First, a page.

Monday, May 7, 2012

The Story Behind Lucinda, or Is It Ruth?

One day as I was putting away the vacuum cleaner I had an overwhelming longing for Lucinda. I knew Emily was the only one who would not think I was crazy for admitting this out loud, so I told her. Imagine my pleasure when she announced triumphantly a few minutes later, “Mom! There’s a sequel. You can read more about Lucinda.”

Roller Skates was a family read aloud book many years ago when all six of my children were still at home. We spent many long summer evenings out on our screened porch reading the adventures of Lucinda,
an engaging ten-year-old girl in New York City during the 1890s. Her parents had left her in the care of a spinster teacher and her spinster sister and Lucinda had the year of a lifetime, rollerskating everywhere she went, meeting all kinds of people who wouldn’t have crossed her path in her former life. During that year of freedom, she found out how people in other social classes lived due to friendships she struck up with a cab driver, the son of a vegetable cart seller, a newspaper reporter, the daughter of a poor musician, and of course, Uncle Earl from whom she learned to love Shakespeare. Lucinda had many scrapes, learned the joys and trials of other families, and even experienced the death of a small friend. It was actually that episode which made Roller Skates a questionable book in 1937 when it was awarded the Newbery Award for Children’s Literature. Death was not a subject in children’s books of that time. The controversy mystified me when I heard about it because I thought that part of the story was the most poignant and sensitive I could ever imagine being recounted for children to both understand and benefit from.

Roller Skates is actually autobiographical about a real year in the life of its author, Ruth Sawyer. Yes, Tony, Trinket, Mr. Gilligan, Uncle Earl, and Mr. Night Owl were all her real friends. Born in Boston in 1880, Ruth Sawyer says her first childhood memories were of wanting to do big and important things. The first of these accomplishments in her young life was learning to rollerskate before she was four years old. Most of Lucinda’s adventures were her own. She too was the daughter born to a family of all boys, mostly grown by the time she came along. Young Ruth also rollerskated all over New York City herself, making friends all along the way.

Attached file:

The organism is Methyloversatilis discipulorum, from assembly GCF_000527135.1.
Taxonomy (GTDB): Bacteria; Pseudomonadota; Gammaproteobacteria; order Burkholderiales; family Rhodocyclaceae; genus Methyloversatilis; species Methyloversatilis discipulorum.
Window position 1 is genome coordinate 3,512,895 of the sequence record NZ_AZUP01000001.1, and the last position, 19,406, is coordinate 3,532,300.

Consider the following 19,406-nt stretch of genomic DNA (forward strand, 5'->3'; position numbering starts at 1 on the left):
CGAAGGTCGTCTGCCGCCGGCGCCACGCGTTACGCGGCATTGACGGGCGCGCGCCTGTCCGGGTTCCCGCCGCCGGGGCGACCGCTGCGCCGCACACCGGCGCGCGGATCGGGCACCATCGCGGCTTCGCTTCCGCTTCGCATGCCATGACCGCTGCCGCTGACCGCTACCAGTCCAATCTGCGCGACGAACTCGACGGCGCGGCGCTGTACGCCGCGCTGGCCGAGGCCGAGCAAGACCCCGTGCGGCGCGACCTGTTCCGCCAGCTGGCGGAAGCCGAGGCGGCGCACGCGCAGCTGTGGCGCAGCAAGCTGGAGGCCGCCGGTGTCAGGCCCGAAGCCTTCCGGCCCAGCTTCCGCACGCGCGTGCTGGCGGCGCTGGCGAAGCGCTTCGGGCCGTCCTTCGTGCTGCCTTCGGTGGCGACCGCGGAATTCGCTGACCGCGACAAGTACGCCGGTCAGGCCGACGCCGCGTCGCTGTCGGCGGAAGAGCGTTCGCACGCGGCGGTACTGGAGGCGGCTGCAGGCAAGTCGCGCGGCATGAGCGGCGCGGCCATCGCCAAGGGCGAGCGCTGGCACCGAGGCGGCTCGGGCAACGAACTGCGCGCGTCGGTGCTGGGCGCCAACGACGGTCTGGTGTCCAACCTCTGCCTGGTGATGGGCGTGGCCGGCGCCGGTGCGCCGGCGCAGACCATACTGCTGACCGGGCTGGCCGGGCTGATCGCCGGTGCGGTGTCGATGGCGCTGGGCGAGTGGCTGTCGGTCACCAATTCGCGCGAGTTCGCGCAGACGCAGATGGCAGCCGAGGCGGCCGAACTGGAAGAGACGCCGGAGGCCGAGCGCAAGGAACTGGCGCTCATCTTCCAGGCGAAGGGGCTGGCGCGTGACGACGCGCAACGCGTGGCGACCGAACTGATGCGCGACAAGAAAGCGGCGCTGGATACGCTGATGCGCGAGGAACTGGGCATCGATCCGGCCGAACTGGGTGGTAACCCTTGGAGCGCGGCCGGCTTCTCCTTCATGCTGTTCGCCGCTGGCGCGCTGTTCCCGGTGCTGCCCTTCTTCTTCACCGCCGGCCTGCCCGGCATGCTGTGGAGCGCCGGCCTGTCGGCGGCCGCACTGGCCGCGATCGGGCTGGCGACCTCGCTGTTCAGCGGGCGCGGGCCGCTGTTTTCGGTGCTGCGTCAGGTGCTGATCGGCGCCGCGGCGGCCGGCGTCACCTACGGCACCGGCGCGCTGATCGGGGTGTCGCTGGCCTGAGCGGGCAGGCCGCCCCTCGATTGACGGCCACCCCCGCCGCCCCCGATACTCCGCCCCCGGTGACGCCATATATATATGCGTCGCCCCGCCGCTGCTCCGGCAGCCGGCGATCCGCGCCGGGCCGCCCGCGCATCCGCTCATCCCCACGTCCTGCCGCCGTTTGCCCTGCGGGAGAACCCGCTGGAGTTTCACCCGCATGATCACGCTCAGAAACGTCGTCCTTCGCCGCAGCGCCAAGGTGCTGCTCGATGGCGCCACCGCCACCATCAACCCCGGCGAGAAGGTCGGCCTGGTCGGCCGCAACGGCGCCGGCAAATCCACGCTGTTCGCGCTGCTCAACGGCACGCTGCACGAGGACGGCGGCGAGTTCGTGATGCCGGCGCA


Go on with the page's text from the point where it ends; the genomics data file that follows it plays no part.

One of the things she freely confesses is never aspiring to be a writer. What made her a writer? Certainly not her proficiency in grammar, a subject she never passed, and she freely admitted to having “rather odd” spelling and punctuation. Her father read to her from Mark Twain and Robert Louis Stevenson, her mother from the Bible, but, most influential of all in her mind was her Irish nurse, Johanna. Johanna was a born storyteller and the one to whom Sawyer gives the credit for her later ability to write stories. For a time, Ruth Sawyer herself was a library storyteller to immigrant children in New York and it is probably there she learned her talent to connect with children and why she gathered many of the legends and tales from other lands that became part of her famous collections. She especially loved the stories surrounding Christmas, which probably accounts for the nine Christmas collections published in her lifetime. We enjoyed This Way to Christmas during Advent one year.

In all, she authored 38 published books. You can read more about her ideas on storytelling in The Way of the Storyteller and How To Tell a Story. It’s not too surprising that her own daughter grew up to marry another writer, none other than the famous Robert McCloskey of Make Way For Ducklings, One Morning in Maine, and Blueberries for Sal. He actually illustrated Ruth’s popular book Journey Cake, Ho! and her granddaughter, Sarah, is Sal.

The story of Ruth’s life is rich in joy and sorrow, travel and strong home ties. It’s no wonder I settled into that sequel to Roller Skates, The Year of Jubilo, with delicious pleasure and shed more than a few tears as my beloved Lucinda faced some tough life experiences and had to grow up. These also were Sawyer’s own tales.

And, just for the record, I am not so weird for missing Lucinda. After the criticism of her treatment of death in a children’s book and ultimately receving the Newberry for Roller Skates, she was at a loss for how to give her acceptance speech. Guess what she did? She went down to Central Park to look for Lucinda, and when she found her there, Lucinda told her exactly what to say.


For the joy of reading,

Liz

4 comments:

  1. Another good blog on Ruth Sawyer. Just ordered a few books I don't have. With all my thanks!

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  2. Her home is now a B&B: http://www.victorianbythesea.com/the-inn-about-the-inn#faqs

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  3. When Francis died unexpectedly in 1894, the family, uncertain of their financial circumstances, closed their home in New York and moved to Maine. Because they had to dismiss all their servants and Ethalinda had never learned to cook, Ruth, who was just 14 at the time, became the family’s gardener and cook. Their kitchen is described in great detail in her book, The Year of Jubilo (1940), which chronicles the year spent in Maine.

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  4. and her daughter married Robert McCloskey.

    Ruth Sawyer married Albert Durand, a physician, and they had two children. Their daughter, Peggy, a children’s librarian, married Robert McCloskey, the beloved children’s book author best known for Make Way for Ducklings and Blueberries for Sal. Collections of both Sawyer’s and McCloskey’s books are available at the inn for guests to enjoy during their stay.

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